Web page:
Puerto Rico faces staggering explosion of Covid cases
Armed with her vaccine passport and a giddy urge to celebrate the holiday season, Laura Delgado – and 60,000 other people in Puerto Rico – attended a Bad Bunny concert three weeks ago.
Three days later, she was ill with Covid-19, one of some 2,000 people who fell ill as a result of the two-day event.
âWe did so well; we followed the rules, âsaid Ms. Delgado, a 53-year-old interior designer. âWe followed the mask’s mandate. Our vaccination rate was so high that we let our guard down. The second Christmas has arrived, we said to ourselves: “We’re going to party!”
The super-spreader concert helped usher in an explosion of Covid-19 cases in Puerto Rico, which until then celebrated one of the most successful vaccination campaigns in the United States. The concert was part of a series of business events, corporate parties and family reunions that have resulted in a 4,600% increase in cases on the island, an increase that public health officials have reported. fear that it may persist into the New Year; the holiday season in Puerto Rico runs until Three Kings Day on January 6.
While the Omicron variant has besieged the entire country, it is particularly worrying in Puerto Rico, an American territory already overwhelmed by government bankruptcy, an exodus of health workers and a fragile health system. Authorities have imposed a new wave of severe restrictions on travelers and diners in hopes of averting the new wave of cases.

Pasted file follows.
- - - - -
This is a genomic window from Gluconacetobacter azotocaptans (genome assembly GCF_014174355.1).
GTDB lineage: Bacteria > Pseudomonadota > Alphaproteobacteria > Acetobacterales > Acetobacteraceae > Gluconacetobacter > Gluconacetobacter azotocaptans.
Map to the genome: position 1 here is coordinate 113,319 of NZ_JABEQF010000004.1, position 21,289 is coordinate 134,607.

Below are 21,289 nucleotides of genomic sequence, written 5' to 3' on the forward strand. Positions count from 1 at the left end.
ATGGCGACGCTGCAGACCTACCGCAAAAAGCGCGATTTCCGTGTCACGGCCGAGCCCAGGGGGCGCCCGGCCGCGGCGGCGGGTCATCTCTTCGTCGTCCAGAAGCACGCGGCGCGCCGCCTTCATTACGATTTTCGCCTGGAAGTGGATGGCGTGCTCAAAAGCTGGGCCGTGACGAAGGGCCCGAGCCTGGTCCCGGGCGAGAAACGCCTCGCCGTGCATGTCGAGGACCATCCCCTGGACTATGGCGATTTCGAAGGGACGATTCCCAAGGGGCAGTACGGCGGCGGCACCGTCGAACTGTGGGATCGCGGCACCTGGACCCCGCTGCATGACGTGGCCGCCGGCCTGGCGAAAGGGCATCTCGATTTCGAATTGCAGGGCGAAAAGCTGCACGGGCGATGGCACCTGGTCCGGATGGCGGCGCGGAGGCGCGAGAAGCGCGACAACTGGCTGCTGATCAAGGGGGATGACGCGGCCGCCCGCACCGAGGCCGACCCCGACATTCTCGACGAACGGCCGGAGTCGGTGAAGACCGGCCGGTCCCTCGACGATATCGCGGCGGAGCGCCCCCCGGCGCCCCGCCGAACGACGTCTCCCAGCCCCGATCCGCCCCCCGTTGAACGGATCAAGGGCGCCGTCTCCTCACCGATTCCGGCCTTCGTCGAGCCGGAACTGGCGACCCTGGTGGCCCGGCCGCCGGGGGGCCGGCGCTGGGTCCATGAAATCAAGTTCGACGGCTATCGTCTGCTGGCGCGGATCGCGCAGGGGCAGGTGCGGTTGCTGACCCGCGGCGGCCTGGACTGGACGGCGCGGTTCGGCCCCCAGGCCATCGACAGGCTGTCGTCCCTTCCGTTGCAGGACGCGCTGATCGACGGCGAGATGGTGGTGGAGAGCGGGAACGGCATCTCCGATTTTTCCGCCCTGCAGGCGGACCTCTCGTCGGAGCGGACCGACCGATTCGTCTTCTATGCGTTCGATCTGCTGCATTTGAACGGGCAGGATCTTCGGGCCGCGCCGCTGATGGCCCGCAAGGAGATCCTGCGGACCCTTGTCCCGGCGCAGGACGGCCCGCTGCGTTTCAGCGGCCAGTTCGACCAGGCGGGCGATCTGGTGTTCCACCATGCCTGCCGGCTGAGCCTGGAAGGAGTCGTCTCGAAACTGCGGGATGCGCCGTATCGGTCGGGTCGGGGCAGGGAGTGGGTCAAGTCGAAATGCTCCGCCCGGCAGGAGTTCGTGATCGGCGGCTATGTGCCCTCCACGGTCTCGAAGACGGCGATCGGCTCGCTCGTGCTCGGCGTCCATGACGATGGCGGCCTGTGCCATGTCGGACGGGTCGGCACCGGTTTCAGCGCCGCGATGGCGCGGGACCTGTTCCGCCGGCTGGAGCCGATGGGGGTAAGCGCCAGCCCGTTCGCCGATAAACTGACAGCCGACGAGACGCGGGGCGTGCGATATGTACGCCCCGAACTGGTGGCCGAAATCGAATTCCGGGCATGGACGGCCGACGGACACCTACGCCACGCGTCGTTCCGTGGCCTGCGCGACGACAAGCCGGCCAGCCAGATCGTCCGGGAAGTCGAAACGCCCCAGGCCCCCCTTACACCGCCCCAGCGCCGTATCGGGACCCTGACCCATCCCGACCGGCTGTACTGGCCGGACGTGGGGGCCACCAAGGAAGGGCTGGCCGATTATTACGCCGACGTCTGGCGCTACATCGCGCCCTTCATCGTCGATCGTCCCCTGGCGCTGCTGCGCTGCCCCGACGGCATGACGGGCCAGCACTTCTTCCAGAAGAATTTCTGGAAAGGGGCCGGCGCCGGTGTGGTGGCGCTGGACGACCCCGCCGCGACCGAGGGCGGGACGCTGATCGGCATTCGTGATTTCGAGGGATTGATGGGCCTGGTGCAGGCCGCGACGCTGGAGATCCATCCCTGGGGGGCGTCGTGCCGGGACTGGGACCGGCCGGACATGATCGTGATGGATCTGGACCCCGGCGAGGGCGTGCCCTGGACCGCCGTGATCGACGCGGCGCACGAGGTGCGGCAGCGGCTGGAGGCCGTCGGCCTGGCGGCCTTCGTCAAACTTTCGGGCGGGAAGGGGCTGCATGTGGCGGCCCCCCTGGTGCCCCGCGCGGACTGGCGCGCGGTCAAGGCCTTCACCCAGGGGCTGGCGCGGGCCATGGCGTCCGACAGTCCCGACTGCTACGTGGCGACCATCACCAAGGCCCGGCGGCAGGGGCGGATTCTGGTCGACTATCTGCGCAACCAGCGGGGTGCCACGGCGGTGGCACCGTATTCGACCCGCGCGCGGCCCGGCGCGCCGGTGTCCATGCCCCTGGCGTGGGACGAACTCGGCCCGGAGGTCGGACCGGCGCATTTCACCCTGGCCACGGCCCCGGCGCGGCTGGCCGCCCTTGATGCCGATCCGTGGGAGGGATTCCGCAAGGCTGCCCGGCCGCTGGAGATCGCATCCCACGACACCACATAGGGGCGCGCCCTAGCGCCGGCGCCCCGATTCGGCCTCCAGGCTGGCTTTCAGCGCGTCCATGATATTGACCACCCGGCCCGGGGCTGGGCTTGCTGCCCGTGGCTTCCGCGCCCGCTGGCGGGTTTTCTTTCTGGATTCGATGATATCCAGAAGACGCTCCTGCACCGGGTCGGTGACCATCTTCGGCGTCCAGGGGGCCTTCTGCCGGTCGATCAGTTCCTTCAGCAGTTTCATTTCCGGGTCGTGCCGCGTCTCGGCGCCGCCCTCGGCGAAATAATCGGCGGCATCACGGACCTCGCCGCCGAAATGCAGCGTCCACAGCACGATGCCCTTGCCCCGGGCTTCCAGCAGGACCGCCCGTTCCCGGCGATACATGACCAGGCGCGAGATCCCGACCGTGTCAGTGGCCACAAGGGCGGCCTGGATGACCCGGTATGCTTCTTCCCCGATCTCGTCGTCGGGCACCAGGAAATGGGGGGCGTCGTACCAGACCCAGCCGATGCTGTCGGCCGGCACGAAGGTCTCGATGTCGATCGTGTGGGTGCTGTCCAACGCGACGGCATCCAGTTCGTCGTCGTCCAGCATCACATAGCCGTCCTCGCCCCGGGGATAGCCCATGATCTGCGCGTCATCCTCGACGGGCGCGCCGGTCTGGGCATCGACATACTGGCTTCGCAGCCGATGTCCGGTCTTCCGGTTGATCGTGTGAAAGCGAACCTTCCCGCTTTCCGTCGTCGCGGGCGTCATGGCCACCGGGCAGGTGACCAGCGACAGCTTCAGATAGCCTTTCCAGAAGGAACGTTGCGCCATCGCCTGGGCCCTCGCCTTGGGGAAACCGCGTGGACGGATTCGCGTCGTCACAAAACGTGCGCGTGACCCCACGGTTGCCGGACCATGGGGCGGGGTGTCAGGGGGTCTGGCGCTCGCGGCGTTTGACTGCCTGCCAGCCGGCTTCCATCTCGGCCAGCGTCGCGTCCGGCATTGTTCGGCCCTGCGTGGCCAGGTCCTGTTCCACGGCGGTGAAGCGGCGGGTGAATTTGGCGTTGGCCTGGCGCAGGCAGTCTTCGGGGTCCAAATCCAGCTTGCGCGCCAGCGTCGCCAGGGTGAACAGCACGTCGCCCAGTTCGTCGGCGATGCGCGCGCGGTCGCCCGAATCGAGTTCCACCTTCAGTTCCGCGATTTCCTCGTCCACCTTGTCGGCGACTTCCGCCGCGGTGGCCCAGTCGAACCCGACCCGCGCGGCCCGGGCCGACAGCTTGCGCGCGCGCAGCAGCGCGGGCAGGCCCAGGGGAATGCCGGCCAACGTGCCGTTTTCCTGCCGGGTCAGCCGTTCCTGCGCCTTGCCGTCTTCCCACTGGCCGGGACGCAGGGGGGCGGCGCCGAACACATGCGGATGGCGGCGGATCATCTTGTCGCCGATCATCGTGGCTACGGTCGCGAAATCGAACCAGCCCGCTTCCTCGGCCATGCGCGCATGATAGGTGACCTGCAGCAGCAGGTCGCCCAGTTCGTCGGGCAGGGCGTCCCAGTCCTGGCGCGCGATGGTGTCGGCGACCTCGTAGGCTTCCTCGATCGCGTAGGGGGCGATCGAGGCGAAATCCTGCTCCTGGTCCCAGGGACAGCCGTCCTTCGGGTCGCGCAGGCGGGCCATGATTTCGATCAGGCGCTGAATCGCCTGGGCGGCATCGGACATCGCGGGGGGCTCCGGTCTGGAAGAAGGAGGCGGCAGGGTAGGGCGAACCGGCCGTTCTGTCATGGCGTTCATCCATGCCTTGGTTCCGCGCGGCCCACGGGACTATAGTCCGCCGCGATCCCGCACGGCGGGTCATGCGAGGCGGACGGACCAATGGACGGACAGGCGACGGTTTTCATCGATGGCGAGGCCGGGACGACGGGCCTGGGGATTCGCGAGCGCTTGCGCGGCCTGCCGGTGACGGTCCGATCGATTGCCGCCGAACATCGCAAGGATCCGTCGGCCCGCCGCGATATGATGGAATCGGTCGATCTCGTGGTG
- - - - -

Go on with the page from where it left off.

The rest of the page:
Rafael Irizarry, a Harvard University statistician who maintains a Puerto Rico Covid-19 data dashboard, tweeted The disheartening facts: A third of all coronavirus cases the island has recorded since the start of the pandemic have occurred in the past month. The number of cases per 100,000 inhabitants rose from three to 225 in three weeks.
In December, the number of hospitalizations doubled – twice.
Without the polarizing politics that plagued the vaccine debate in other parts of the country, nearly 85% of Puerto Rican people have received at least one dose of the vaccine and about 75% have received both vaccines.
But in the face of a new, highly contagious variant, a high vaccination rate no longer makes so much sense, Mr Irizarry said. Most people in Puerto Rico are past the six-month limit after which the vaccine’s effectiveness begins to decline, but at least 40% have yet to receive their booster shots, officials said. health.